Despite those sums, Afghan security forces are struggling to prevent advances by Talibanfighters, more than 16 years after the US invaded Afghanistan to topple the Taliban government that gave al-Qaeda the sanctuary where it plotted the September 11, 2001, attacks.
According to US estimates, government forces control less than 60 percent of Afghanistan, with almost half the country either contested or under the control of fighters.
The report said US forces focused on carrying out military operations during the initial years after the 2001 invasion, rather than developing the Afghan army and police.
When the US and NATO did look to develop the security forces, they did so with little input from senior Afghan officials, according to the report.
"The report does not surprise us. We've been hearing about these irregularities for many years now, and many here in Afghanistan have witnessed it," Habib Wardak, an Afghan security specialist, told Al Jazeera from Kabul.
"When the idea of creating the Afghan National Security Forces (ANSF) came up, it was a rapid building up of the army. The government was recruiting anyone from militias to warlords.
"In 2010 and 2011, the focus was on building the capabilities of assets. We've seen a helicopter pilot going in and teaching Afghan security forces how to battle insurgency, which is ridiculous.
"You have a military which is fighting the war, but no one is raising questions that at what cost is the Afghan army fighting the Taliban."
At one point, the report said, training for Afghan police officials used PowerPoint slides from US and NATO operations in the Balkans.
 
"The presentations were not only of questionable relevance to the Afghan setting but also overlooked the high levels of illiteracy among the police," the report said.
John Sopko, the head of SIGAR, said that one US officer watched TV shows such as Cops and NCIS to understand what to teach Afghan officials.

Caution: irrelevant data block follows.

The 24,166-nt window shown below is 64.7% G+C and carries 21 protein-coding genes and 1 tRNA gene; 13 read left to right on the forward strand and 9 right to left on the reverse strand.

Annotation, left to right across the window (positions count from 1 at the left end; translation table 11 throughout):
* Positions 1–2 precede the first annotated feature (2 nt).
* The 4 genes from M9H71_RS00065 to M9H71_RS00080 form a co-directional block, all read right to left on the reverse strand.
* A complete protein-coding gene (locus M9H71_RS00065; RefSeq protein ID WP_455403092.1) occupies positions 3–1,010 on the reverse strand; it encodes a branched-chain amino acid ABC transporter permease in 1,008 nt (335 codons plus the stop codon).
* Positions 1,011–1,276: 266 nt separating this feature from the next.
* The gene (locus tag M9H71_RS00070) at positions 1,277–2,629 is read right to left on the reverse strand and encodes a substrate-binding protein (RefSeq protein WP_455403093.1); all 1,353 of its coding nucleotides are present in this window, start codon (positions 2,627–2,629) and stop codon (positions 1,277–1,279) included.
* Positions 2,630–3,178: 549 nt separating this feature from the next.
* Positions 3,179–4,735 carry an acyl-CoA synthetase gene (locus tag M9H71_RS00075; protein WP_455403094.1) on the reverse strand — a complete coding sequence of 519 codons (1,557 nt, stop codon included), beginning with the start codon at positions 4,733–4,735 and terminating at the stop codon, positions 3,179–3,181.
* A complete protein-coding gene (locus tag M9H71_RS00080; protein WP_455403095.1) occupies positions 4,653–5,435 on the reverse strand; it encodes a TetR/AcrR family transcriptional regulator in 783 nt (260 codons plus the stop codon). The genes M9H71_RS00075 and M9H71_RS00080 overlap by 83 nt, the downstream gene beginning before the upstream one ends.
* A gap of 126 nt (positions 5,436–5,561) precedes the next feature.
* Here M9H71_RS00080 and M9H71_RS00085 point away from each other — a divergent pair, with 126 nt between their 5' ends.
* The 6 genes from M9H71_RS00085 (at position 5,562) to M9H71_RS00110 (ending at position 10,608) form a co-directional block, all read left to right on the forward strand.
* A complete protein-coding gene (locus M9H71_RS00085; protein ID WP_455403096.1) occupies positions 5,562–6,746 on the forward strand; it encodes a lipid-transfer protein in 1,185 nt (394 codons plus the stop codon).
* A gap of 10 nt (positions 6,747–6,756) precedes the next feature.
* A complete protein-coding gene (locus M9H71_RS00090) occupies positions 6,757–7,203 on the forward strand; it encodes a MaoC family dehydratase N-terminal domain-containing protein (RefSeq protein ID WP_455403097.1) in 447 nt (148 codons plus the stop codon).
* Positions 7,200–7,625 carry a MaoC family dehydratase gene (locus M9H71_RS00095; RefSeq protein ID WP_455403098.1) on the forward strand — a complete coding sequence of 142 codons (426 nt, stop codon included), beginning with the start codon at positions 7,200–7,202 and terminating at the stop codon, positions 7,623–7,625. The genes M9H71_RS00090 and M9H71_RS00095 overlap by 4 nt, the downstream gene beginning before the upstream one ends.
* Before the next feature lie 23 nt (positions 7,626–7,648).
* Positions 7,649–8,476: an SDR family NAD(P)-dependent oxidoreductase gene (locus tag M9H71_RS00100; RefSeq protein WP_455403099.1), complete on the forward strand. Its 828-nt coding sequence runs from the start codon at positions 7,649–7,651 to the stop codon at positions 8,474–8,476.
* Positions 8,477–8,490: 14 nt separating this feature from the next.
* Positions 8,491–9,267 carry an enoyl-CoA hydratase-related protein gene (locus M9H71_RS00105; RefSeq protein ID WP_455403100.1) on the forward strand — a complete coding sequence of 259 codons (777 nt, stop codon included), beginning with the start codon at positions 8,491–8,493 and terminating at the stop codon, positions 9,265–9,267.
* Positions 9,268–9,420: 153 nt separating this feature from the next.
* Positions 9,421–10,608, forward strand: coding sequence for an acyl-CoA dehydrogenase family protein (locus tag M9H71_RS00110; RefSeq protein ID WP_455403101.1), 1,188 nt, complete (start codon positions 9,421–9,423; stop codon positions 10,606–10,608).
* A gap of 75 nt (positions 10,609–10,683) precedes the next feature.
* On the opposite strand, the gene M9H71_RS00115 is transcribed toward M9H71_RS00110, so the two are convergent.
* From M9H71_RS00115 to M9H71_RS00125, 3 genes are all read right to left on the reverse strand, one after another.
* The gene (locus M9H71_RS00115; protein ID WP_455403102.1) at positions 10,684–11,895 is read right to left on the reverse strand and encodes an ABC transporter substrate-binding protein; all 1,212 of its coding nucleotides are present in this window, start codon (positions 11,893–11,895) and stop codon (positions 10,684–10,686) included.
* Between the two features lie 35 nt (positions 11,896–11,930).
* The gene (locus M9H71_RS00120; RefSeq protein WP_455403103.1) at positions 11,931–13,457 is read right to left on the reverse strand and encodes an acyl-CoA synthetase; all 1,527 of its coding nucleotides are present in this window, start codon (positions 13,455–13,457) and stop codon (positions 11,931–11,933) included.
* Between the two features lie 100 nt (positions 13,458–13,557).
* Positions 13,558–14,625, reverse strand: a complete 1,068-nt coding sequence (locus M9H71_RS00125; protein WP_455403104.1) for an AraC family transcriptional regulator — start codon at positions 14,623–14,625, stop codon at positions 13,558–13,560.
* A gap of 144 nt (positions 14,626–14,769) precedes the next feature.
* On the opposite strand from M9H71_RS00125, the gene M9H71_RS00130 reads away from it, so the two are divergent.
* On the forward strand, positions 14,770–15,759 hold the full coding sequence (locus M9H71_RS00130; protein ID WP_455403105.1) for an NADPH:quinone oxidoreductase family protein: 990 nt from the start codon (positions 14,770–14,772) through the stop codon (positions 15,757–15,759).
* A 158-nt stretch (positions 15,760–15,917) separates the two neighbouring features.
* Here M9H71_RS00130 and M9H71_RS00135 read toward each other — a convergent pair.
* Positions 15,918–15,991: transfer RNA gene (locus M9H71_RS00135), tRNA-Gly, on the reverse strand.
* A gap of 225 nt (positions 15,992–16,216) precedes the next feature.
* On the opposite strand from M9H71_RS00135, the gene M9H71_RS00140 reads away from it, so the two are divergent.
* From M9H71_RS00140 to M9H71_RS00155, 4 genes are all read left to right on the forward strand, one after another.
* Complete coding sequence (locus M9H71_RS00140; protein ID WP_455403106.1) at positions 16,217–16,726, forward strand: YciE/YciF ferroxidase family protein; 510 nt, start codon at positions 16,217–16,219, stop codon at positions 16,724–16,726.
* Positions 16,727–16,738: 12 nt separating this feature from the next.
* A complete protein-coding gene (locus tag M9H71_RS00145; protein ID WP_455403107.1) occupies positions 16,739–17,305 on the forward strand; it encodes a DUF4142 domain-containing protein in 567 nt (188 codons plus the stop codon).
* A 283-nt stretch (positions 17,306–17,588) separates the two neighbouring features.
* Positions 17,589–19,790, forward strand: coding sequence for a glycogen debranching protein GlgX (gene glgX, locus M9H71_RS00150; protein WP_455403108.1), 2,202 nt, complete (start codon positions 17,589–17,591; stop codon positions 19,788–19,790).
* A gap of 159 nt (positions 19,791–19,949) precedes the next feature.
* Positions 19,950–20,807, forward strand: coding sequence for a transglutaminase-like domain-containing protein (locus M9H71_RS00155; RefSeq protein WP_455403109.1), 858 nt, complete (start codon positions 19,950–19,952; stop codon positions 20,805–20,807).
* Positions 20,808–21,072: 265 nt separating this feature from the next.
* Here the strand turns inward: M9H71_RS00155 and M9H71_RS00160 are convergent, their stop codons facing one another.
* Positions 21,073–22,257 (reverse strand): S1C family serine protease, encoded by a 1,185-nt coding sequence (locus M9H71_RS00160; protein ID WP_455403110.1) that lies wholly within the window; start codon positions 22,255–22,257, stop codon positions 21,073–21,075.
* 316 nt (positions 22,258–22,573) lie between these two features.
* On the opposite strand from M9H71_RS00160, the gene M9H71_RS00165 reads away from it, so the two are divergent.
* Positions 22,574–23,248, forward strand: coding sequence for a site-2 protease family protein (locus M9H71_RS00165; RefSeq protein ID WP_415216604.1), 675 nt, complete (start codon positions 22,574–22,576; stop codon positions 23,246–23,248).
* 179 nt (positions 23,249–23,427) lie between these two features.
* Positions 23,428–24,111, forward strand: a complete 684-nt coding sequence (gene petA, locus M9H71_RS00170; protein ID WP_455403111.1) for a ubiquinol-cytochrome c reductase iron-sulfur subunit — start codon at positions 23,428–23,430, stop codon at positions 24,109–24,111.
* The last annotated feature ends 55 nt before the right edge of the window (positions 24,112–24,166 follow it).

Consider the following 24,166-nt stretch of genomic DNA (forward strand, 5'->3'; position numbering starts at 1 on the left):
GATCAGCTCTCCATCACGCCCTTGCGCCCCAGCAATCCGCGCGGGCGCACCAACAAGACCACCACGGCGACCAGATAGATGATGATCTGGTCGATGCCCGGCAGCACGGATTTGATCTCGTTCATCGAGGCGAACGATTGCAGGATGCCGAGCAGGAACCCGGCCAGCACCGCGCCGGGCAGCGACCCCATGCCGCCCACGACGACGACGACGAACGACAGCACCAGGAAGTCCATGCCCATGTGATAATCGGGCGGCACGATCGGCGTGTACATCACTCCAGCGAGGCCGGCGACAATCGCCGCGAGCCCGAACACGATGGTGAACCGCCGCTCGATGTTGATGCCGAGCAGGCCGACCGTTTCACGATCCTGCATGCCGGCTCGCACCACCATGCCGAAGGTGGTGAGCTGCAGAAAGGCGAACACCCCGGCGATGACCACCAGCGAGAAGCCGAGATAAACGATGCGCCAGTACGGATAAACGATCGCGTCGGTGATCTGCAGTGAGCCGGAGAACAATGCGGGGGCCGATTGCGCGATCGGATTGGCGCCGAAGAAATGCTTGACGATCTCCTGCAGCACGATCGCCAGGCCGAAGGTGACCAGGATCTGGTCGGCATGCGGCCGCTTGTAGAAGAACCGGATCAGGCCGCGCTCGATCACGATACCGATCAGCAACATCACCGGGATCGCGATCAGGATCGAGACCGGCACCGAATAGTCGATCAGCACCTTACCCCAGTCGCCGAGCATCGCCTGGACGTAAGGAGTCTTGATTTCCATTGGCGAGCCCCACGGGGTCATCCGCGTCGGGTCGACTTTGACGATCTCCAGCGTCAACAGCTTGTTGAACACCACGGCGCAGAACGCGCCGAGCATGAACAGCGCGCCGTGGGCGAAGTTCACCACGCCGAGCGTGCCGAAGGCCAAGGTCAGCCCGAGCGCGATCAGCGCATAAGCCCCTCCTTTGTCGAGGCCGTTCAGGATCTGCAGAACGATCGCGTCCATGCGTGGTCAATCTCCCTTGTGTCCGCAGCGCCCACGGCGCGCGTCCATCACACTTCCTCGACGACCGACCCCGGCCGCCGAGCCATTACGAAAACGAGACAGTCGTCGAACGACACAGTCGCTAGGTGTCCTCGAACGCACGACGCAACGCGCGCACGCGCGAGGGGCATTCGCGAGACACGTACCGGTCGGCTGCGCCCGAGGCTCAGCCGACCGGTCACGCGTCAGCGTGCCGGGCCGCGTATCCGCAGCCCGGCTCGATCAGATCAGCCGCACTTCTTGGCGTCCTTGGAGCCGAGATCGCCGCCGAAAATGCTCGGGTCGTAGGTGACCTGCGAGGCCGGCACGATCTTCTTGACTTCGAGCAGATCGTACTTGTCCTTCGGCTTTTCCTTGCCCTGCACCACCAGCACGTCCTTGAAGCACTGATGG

He said the US approach to Afghanistan lacked a "whole of government approach" in which different agencies such as the state department and Pentagon coordinate efforts.
The inability of embassy officials in Kabul to venture far outside their secure compound also affected oversight and coordination, he said.
"The rules of engagement what President Trump is talking about might be able to contain Taliban up to certain extent, but it's not the Afghan army in true essence that will be able to contain or confine the Taliban and not let them advance," Wardak told Al Jazeera.
Afghan police and army units in 2015 took over from NATO the task of providing security for the country.
According to SIGAR, 6,785 Afghan soldiers and police officers were killed between January 1 and November 12, 2016, with another 11,777 wounded.
Even those partial numbers showed an increase of about 35 percent from all of 2015 when some 5,000 security forces were killed.
Still, Sopko credited the Afghans for "fighting hard and improving in many ways", but stressed the US and NATO have to do a better job helping them.

da "aljazeera.com"

Israeli bombs have landed near Syria's Damascus International Airport as warplanes targeted arsenal storage sites for the Lebanese armed group Hezbollah, according to a monitoring group....

Smoke rises from the Damascus International Airport after an alleged air strike in January [File: Reuters TV]
Israeli bombs have landed near Syria's Damascus International Airport as warplanes targeted arsenal storage sites for the Lebanese armed group Hezbollah, according to a monitoring group.
The UK-based Syrian Observatory for Human Rights said on Friday that the overnight strikes resulted in "destruction and damage in the places where the missiles fell" and "the explosion shook the Damascus International Airport".
The strikes were the latest in a series of Israeli attacks on Syria, where a six-year civil war has devastated much of the country and displaced millions of citizens.
Last month, a senior Israeli official vowed that Israel would bomb Syrian President basharBashar al-Assad's palace in Damascus if Iran continued to expand its territory in the war-torn country.
In August, during a meeting between Israeli Prime Minister Benjamin Netanyahu and Russian President Vladimir Putin, a close ally of Assad, Netanyahu voiced concerns about the presence of Iranian forces and Hezbollah in Syria. 
Two weeks ago, Israel reportedly struck a Syrian government depot associated with the country's chemical weapons production.